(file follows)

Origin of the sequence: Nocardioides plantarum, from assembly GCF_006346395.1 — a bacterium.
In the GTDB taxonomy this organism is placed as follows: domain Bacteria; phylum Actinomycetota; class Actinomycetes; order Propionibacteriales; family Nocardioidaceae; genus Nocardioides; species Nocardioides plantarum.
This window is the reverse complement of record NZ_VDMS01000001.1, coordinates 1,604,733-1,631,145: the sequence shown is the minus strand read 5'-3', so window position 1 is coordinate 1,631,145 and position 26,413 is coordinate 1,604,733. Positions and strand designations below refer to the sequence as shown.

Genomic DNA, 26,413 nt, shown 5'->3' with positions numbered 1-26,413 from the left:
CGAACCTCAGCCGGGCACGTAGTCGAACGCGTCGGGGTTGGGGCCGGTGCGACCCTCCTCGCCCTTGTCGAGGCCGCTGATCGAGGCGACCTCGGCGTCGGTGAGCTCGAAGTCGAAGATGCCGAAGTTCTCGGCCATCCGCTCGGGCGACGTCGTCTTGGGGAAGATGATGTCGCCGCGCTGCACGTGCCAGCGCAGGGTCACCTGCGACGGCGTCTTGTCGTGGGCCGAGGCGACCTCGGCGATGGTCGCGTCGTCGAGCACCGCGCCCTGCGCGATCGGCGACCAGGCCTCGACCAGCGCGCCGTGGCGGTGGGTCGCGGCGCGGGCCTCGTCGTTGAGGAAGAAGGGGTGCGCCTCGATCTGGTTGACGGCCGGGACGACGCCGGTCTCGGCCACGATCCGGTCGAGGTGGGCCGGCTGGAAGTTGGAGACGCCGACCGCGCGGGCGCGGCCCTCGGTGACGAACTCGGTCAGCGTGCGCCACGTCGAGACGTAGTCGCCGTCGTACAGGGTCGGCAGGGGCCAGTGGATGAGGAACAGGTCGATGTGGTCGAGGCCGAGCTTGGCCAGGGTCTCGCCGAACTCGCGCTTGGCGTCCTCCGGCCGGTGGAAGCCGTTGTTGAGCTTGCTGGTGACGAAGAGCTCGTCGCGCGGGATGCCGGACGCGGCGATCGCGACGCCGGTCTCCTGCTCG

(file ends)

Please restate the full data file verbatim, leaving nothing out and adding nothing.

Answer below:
Origin of the sequence: Nocardioides plantarum, from assembly GCF_006346395.1 — a bacterium.
In the GTDB taxonomy this organism is placed as follows: domain Bacteria; phylum Actinomycetota; class Actinomycetes; order Propionibacteriales; family Nocardioidaceae; genus Nocardioides; species Nocardioides plantarum.
This window is the reverse complement of record NZ_VDMS01000001.1, coordinates 1,604,733-1,631,145: the sequence shown is the minus strand read 5'-3', so window position 1 is coordinate 1,631,145 and position 26,413 is coordinate 1,604,733. Positions and strand designations below refer to the sequence as shown.

Genomic DNA, 26,413 nt, shown 5'->3' with positions numbered 1-26,413 from the left:
CGAACCTCAGCCGGGCACGTAGTCGAACGCGTCGGGGTTGGGGCCGGTGCGACCCTCCTCGCCCTTGTCGAGGCCGCTGATCGAGGCGACCTCGGCGTCGGTGAGCTCGAAGTCGAAGATGCCGAAGTTCTCGGCCATCCGCTCGGGCGACGTCGTCTTGGGGAAGATGATGTCGCCGCGCTGCACGTGCCAGCGCAGGGTCACCTGCGACGGCGTCTTGTCGTGGGCCGAGGCGACCTCGGCGATGGTCGCGTCGTCGAGCACCGCGCCCTGCGCGATCGGCGACCAGGCCTCGACCAGCGCGCCGTGGCGGTGGGTCGCGGCGCGGGCCTCGTCGTTGAGGAAGAAGGGGTGCGCCTCGATCTGGTTGACGGCCGGGACGACGCCGGTCTCGGCCACGATCCGGTCGAGGTGGGCCGGCTGGAAGTTGGAGACGCCGACCGCGCGGGCGCGGCCCTCGGTGACGAACTCGGTCAGCGTGCGCCACGTCGAGACGTAGTCGCCGTCGTACAGGGTCGGCAGGGGCCAGTGGATGAGGAACAGGTCGATGTGGTCGAGGCCGAGCTTGGCCAGGGTCTCGCCGAACTCGCGCTTGGCGTCCTCCGGCCGGTGGAAGCCGTTGTTGAGCTTGCTGGTGACGAAGAGCTCGTCGCGCGGGATGCCGGACGCGGCGATCGCGACGCCGGTCTCCTGCTCG